“If you have a bully as a neighbor, and you don’t want to prepare against that bully, you will be a doormat of your neighbor,” he said.
“We do not want to develop the wherewithal to tell the guy who is going to bully us, ‘You try to come near me and I’ll show you how to bite you like a flea. We can’t even act as a flea because we have no sting,’” he added.
The country’s “paper boat” is no match against China’s military might and the Philippines could not rely on the United Nations and even the United States to defend it from China, Enrile said.
“We can only pray, ‘God please help us.’ What are we going to fight China with? They would only send two destroyers, and we’d surrender,” he said. “You can raise your voice, but if they attack us, we run away.”
In Thursday’s incident, a Chinese fishing boat deployed a “cable cutting device” and got it trapped in a network of underwater cables in use by a ship hired by Vietnam, the foreign ministry spokesperson, Nguyen Phuong Nga, said in Hanoi.
The report coincided with published comments by Prime Minister Nguyen Tan Dung, communist Vietnam’s most powerful figure, deploring a similar incident in May and underscoring the seriousness with which the government views it.
“We continue to affirm strongly and to manifest the strongest determination of all the Party, of all the people and of all the army in protecting Vietnamese sovereignty in maritime zones and islands of the country,” Dung said in comments reported by the Thanh Nien daily on Thursday.
He also reaffirmed “the incontestable maritime sovereignty of Vietnam toward the two archipelagos, the Paracels and Spratlys.”
Hundreds of people held a peaceful anti-China protest outside the Chinese Embassy in Hanoi on Sunday, the largest action of its kind since 2007. Protests are rare in authoritarian Vietnam.
In his news conference, Liu was asked about China’s plans to hold peaceful consultations despite exercising its jurisdiction over the islets.
The Chinese diplomat pointed to a previous cooperation between China, the Philippines and Vietnam on a seismic survey.
“That’s why we propose to the Philippine government to have joint exploitation in the areas with regard to development survey and exploitation of oil and gas resources, that’s the perfect formula. That’s why we call for a positive response from the Philippine side,” he explained.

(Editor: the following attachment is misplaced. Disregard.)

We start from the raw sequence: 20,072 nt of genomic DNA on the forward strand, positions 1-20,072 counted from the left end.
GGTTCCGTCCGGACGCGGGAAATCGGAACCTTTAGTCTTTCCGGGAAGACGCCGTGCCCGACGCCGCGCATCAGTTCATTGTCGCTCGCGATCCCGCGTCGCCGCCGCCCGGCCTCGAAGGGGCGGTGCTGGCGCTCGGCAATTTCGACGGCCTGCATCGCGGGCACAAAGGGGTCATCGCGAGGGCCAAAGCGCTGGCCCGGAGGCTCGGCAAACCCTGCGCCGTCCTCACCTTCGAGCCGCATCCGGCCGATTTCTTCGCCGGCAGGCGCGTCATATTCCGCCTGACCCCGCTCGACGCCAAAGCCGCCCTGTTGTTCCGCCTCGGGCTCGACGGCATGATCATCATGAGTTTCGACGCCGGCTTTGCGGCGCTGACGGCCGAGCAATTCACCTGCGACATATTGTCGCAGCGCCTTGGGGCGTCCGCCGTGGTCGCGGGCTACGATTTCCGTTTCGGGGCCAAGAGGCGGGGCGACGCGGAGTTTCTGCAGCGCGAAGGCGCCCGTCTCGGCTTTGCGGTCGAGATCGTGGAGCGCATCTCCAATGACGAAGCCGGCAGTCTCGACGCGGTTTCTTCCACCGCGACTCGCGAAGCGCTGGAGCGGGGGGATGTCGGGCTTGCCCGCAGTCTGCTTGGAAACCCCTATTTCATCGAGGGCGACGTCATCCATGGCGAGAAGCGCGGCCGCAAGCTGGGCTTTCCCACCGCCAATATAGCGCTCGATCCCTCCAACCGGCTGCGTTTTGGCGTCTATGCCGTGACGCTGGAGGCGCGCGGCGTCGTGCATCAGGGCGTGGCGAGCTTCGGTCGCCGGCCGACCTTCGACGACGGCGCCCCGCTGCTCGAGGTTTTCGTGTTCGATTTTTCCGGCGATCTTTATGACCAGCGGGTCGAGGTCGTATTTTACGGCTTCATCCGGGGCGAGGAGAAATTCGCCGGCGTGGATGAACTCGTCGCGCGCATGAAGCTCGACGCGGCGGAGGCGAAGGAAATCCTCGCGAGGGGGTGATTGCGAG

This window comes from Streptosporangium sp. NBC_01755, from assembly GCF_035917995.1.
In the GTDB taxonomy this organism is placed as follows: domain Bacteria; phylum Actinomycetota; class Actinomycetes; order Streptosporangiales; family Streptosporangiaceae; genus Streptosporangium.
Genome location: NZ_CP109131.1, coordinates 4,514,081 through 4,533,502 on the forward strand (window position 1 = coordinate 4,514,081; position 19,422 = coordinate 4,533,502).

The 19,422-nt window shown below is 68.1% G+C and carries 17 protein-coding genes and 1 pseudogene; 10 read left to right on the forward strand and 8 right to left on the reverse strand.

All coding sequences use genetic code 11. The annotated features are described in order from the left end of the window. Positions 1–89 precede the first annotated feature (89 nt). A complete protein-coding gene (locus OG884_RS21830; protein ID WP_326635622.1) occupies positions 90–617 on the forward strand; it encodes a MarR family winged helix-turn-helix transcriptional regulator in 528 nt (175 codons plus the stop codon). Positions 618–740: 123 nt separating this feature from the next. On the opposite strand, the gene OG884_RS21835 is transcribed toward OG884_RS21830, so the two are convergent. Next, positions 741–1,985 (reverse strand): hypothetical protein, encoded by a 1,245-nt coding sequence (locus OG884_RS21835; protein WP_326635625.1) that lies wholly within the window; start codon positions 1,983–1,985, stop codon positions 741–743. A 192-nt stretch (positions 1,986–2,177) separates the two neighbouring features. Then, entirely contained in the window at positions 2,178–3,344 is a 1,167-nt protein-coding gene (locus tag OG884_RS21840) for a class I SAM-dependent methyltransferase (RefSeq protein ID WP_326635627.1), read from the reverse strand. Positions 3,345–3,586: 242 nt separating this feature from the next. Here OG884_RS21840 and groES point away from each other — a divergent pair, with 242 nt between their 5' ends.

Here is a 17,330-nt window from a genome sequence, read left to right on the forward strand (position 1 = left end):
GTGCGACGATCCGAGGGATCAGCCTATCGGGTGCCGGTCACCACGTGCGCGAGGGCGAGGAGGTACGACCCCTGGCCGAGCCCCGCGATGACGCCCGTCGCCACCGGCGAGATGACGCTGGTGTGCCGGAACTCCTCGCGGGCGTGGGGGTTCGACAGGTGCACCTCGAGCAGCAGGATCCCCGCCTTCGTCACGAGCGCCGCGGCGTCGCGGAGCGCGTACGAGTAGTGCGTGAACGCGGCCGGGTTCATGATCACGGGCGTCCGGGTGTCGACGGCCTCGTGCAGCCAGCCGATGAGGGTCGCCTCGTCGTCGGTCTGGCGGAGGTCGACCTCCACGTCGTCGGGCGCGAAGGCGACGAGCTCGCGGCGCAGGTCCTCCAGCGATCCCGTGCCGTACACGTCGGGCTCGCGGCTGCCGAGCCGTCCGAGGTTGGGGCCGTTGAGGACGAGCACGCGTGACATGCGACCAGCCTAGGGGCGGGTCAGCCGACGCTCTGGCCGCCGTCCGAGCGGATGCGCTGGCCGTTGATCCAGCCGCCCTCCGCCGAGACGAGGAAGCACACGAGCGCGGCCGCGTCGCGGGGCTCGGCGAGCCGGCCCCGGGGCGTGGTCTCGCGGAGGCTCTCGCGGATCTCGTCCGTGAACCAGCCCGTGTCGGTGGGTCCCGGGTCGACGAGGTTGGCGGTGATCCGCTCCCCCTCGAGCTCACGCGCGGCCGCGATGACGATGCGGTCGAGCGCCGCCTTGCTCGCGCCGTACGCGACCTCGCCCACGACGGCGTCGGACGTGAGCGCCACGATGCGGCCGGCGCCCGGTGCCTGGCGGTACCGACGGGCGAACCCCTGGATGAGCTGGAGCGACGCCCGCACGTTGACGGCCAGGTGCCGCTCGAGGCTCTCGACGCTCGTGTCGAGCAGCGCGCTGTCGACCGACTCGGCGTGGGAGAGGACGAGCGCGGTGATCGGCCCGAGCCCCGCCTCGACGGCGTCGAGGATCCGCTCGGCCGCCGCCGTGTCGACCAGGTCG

“Let me reaffirm that China is firm (in) its claim to the territorial sovereignty over the area and at the same time is also firm in committing itself to a peaceful settlement of the issue,” he said.
The Chinese government believes the best way is to have joint cooperation and that China “cannot accept that one country taking unilateral actions for personal and private gains at the sacrifice of the interest of other parties,” Liu said.
He pointed out that through such a setup, all parties would benefit.
“That’s why we recognize the differences, the difficulties at this stage of finding a proper settlement over the territorial dispute, so the best formula is cooperation,” Liu said. With reports from TJ Burgonio, DJ Yap, AFP and Reuters
Disclaimer: The comments uploaded on this site do not necessarily represent or reflect the views of management and owner of INQUIRER.net. We reserve the right to exclude comments that we deem to be inconsistent with our editorial standards.
To subscribe to the Philippine Daily Inquirer newspaper in the Philippines, call +63 2 896-6000 for Metro Manila and Metro Cebu or email your subscription request here.
Factual errors? Contact the Philippine Daily Inquirer's day desk. Believe this article violates journalistic ethics? Contact the Inquirer's Reader's Advocate. Or write The Readers' Advocate:
c/o Philippine Daily Inquirer Chino Roces Avenue corner Yague and Mascardo Streets, Makati City,Metro Manila, Philippines Or fax nos. +63 2 8974793 to 94